The unusual landscape and scenery of the Pinnacles Desert is must see if you are headed north of Perth. Our first thoughts were that the kids might not enjoy the experience, as it was just walking, with no obvious wildlife to see. Surprisingly the kids loved it; what made the experience so fun, was the landscape was so diverse from the rest of places we’d visited.
The rock formations are so unusual the limestone pinnacles made the desert look almost like another planet, we even thought we could bump into a dinosaur, well that’s what we told the kids! We made it really fun for the girls, and followed the walking trail, pretending to be hunting dinosaurs and even had a games of hide and seek. What added to the atmosphere was the wind, we were all nearly getting blow off our feet.
It’s possible to even drive around the pinnacles on marked dirt roads. We weren’t able to do this, as we had large 6 birth camper van that was over the height restrictions permitted.
There is the standard $13 national fee which includes access to the informative visitor centre, which explains how the raw material for the limestone of the Pinnacles came from seashells in an earlier era that was rich in marine life. These shells were broken down into lime-rich sands that were blown inland to form high mobile dunes. However, the manner in which such raw materials formed the Pinnacles is the subject of debate.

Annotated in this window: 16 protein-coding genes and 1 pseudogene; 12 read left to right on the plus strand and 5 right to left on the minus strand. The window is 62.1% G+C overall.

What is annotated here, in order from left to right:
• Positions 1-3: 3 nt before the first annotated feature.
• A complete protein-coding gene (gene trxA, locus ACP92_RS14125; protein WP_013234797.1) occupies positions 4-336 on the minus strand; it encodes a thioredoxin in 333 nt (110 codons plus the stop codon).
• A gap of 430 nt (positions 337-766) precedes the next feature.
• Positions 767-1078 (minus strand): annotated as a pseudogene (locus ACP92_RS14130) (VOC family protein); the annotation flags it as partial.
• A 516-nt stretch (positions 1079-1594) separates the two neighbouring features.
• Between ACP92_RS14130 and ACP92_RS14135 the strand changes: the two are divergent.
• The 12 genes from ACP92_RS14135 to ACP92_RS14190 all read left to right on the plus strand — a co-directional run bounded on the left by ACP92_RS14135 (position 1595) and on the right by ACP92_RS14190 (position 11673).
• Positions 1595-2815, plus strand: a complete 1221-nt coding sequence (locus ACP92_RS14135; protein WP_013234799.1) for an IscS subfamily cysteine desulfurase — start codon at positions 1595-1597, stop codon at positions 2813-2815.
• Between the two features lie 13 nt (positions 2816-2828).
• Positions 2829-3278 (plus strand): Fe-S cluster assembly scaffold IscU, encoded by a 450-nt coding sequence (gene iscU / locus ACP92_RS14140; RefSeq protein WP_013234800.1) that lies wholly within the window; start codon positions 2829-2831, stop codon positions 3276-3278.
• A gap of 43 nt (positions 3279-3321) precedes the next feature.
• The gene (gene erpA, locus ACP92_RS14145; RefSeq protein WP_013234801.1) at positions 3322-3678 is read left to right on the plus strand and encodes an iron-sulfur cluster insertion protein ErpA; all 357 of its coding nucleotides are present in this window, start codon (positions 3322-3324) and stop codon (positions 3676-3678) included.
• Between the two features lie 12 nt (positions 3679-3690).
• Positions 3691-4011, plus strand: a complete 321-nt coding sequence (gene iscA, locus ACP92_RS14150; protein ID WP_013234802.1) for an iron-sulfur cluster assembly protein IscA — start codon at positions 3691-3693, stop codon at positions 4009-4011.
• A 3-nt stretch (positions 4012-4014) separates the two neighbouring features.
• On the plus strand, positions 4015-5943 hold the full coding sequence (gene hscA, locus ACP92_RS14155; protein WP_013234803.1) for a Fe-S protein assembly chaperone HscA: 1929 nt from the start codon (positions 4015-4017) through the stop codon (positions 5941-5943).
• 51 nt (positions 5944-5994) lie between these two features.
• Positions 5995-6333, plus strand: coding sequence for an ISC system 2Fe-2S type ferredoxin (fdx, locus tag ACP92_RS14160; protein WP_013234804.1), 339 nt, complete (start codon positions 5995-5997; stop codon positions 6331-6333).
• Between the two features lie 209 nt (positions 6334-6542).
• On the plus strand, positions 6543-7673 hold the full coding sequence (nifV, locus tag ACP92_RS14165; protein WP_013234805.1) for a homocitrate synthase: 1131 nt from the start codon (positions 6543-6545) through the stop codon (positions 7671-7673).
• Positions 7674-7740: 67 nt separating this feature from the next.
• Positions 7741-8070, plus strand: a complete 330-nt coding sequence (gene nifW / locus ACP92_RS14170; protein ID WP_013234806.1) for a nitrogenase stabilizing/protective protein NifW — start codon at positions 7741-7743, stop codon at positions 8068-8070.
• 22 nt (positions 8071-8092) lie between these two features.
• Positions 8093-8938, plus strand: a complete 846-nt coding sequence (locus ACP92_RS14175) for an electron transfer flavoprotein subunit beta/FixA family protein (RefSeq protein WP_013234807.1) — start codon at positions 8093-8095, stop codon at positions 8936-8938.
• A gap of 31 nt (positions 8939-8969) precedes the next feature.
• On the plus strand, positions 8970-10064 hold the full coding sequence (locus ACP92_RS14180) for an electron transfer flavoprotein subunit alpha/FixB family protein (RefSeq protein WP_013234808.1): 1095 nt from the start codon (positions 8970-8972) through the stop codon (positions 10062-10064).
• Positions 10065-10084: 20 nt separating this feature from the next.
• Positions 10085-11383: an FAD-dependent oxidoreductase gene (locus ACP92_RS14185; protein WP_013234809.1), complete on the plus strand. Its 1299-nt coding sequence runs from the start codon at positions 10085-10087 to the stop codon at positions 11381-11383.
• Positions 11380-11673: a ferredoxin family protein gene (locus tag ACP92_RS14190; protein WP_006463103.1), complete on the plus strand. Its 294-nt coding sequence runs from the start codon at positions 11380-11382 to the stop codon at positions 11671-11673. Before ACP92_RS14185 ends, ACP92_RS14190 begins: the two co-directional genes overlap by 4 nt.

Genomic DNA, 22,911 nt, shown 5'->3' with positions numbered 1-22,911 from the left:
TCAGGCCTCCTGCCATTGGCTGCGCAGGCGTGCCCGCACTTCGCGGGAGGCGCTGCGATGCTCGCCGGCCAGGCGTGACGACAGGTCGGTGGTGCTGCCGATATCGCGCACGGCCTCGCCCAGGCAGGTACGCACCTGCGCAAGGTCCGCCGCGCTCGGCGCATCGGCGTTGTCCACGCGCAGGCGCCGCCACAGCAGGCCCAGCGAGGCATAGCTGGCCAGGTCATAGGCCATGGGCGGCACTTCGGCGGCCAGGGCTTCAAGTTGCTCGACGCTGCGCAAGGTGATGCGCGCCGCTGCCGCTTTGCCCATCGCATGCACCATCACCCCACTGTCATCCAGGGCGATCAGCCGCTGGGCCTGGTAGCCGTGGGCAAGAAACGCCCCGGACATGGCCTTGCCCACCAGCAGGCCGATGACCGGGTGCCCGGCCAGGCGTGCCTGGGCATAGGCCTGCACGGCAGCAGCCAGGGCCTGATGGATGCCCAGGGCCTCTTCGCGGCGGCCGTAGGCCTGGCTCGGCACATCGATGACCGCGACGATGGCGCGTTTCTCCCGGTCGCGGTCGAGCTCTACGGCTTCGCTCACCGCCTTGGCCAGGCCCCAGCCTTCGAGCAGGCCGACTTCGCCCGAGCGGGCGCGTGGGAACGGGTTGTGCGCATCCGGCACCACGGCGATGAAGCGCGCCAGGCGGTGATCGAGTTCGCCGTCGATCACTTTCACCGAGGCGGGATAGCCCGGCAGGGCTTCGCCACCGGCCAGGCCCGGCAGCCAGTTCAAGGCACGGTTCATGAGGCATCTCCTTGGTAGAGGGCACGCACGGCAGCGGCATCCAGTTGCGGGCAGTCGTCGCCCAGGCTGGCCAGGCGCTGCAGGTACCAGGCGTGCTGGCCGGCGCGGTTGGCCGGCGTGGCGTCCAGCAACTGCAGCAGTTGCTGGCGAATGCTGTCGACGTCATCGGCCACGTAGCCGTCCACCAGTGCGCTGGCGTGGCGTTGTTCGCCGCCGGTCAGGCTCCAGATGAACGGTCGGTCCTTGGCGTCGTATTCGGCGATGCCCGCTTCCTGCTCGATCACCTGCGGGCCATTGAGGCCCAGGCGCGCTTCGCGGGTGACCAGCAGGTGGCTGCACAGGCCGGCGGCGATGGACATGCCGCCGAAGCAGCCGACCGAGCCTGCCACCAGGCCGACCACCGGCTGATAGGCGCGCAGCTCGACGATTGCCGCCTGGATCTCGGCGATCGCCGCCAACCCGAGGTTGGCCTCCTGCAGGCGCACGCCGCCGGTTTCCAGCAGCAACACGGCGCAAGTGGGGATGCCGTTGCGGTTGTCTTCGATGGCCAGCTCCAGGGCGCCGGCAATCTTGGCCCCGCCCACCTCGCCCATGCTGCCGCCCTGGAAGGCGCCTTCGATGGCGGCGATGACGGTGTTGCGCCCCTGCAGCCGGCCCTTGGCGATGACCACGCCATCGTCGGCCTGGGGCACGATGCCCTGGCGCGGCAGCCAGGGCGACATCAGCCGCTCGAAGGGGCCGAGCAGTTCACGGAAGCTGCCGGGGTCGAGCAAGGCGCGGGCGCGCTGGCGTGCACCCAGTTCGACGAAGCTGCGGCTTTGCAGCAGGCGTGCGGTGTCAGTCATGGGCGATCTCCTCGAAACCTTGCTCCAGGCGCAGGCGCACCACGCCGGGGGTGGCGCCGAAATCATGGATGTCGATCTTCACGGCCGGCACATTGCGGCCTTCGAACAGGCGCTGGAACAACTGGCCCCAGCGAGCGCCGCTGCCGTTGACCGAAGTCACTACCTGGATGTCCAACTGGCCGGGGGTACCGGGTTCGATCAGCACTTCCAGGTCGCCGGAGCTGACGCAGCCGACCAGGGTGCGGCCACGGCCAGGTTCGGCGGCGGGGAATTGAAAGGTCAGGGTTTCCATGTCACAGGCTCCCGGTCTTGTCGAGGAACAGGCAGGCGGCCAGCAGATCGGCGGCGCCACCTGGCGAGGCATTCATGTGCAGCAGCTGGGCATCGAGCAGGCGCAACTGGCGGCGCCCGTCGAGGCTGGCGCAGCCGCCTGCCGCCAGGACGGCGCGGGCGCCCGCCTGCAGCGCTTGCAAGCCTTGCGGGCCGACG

Day 4 – 6 Jurien Bay
After the desert, it is best to stay in either Jurien Bay or Cervantes. We opted for Jurien Bay, a small coastal town in the Wheatbelt region with beautiful beaches and all the amenities you could want.
There is a big range of campsites with various facilities. But as with nearly all small towns in WA they all have amazing parks and playgrounds for the kids, which as any parent knows, can be a life saver especially on a road trip, where the kids are fed up of being in the car.
As with most of travels in Australia, we adore the more remote and simple locations, where we are surrounded by nature, even if this means less amenities. During this trip we had all the amenities and luxuries onboard with our camper van from Britz campers. A fellow camper had mentioned the Sandy Cape campsite describing a lovely little campsite right on the water, we couldn’t resist taking a look and we glad we did.